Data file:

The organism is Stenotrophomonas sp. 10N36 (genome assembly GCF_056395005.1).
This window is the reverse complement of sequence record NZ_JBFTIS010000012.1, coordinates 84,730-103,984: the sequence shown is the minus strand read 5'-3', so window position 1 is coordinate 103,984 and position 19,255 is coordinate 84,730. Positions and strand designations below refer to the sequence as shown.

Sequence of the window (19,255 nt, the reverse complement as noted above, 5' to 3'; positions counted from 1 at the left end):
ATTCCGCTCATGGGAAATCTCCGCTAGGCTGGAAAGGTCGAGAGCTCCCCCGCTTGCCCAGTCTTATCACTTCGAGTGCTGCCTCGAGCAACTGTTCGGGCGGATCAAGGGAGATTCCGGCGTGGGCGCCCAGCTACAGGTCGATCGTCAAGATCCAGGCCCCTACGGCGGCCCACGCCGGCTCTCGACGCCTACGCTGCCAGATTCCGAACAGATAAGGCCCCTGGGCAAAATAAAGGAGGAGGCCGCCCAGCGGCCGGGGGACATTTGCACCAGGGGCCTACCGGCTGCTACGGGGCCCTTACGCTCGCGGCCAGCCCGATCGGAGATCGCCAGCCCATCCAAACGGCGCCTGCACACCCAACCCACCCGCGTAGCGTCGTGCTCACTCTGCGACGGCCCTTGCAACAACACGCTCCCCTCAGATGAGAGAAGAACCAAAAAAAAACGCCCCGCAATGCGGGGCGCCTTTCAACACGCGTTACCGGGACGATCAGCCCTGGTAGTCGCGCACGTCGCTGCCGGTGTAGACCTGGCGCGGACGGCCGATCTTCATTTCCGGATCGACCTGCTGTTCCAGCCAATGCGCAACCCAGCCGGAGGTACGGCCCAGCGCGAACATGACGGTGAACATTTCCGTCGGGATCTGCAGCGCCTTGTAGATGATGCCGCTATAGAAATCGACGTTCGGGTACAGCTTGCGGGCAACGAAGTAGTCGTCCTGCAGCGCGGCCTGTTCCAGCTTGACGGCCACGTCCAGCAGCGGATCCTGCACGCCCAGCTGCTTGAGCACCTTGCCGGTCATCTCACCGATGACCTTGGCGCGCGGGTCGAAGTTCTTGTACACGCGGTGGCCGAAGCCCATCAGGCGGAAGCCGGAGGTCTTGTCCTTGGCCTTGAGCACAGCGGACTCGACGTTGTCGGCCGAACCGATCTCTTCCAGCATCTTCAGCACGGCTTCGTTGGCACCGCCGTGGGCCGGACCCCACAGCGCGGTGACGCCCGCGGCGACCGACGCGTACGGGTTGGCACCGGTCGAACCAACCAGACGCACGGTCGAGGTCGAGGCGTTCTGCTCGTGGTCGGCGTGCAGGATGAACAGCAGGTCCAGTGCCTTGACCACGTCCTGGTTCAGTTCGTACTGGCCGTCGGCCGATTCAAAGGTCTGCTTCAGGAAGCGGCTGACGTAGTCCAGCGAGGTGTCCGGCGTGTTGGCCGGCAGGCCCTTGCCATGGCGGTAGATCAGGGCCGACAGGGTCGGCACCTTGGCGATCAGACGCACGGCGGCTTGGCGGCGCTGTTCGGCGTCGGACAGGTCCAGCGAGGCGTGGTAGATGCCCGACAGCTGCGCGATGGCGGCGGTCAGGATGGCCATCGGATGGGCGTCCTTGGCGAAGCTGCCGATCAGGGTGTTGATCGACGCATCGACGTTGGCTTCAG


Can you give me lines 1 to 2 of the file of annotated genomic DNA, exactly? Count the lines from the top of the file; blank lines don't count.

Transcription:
The organism is Stenotrophomonas sp. 10N36 (genome assembly GCF_056395005.1).
This window is the reverse complement of sequence record NZ_JBFTIS010000012.1, coordinates 84,730-103,984: the sequence shown is the minus strand read 5'-3', so window position 1 is coordinate 103,984 and position 19,255 is coordinate 84,730. Positions and strand designations below refer to the sequence as shown.